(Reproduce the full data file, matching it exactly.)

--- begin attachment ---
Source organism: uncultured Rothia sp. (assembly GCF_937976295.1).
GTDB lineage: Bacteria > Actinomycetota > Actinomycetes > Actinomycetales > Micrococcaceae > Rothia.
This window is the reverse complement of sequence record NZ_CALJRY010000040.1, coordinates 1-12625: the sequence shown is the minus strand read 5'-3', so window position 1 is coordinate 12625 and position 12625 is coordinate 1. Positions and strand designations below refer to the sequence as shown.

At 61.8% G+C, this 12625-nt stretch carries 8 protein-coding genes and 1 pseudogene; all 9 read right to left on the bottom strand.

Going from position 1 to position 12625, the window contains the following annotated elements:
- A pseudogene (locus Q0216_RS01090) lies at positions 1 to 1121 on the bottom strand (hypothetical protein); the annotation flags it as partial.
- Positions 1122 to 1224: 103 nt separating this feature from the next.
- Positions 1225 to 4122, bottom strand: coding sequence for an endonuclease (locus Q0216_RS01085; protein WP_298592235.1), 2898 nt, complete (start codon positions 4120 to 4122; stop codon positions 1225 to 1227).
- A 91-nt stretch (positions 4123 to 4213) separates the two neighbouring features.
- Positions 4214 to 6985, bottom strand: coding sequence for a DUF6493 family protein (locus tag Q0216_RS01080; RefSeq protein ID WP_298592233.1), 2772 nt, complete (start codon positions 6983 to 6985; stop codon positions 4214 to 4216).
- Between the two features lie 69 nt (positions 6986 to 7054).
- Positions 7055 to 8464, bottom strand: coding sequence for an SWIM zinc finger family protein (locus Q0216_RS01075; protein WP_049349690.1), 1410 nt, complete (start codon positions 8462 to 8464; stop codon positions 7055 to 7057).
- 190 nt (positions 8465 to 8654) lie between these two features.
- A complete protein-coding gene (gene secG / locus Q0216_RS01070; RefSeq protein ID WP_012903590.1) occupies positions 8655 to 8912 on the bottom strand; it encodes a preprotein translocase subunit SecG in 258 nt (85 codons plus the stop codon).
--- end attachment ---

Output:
Source organism: uncultured Rothia sp. (assembly GCF_937976295.1).
GTDB lineage: Bacteria > Actinomycetota > Actinomycetes > Actinomycetales > Micrococcaceae > Rothia.
This window is the reverse complement of sequence record NZ_CALJRY010000040.1, coordinates 1-12625: the sequence shown is the minus strand read 5'-3', so window position 1 is coordinate 12625 and position 12625 is coordinate 1. Positions and strand designations below refer to the sequence as shown.

At 61.8% G+C, this 12625-nt stretch carries 8 protein-coding genes and 1 pseudogene; all 9 read right to left on the bottom strand.

Going from position 1 to position 12625, the window contains the following annotated elements:
- A pseudogene (locus Q0216_RS01090) lies at positions 1 to 1121 on the bottom strand (hypothetical protein); the annotation flags it as partial.
- Positions 1122 to 1224: 103 nt separating this feature from the next.
- Positions 1225 to 4122, bottom strand: coding sequence for an endonuclease (locus Q0216_RS01085; protein WP_298592235.1), 2898 nt, complete (start codon positions 4120 to 4122; stop codon positions 1225 to 1227).
- A 91-nt stretch (positions 4123 to 4213) separates the two neighbouring features.
- Positions 4214 to 6985, bottom strand: coding sequence for a DUF6493 family protein (locus tag Q0216_RS01080; RefSeq protein ID WP_298592233.1), 2772 nt, complete (start codon positions 6983 to 6985; stop codon positions 4214 to 4216).
- Between the two features lie 69 nt (positions 6986 to 7054).
- Positions 7055 to 8464, bottom strand: coding sequence for an SWIM zinc finger family protein (locus Q0216_RS01075; protein WP_049349690.1), 1410 nt, complete (start codon positions 8462 to 8464; stop codon positions 7055 to 7057).
- 190 nt (positions 8465 to 8654) lie between these two features.
- A complete protein-coding gene (gene secG / locus Q0216_RS01070; RefSeq protein ID WP_012903590.1) occupies positions 8655 to 8912 on the bottom strand; it encodes a preprotein translocase subunit SecG in 258 nt (85 codons plus the stop codon).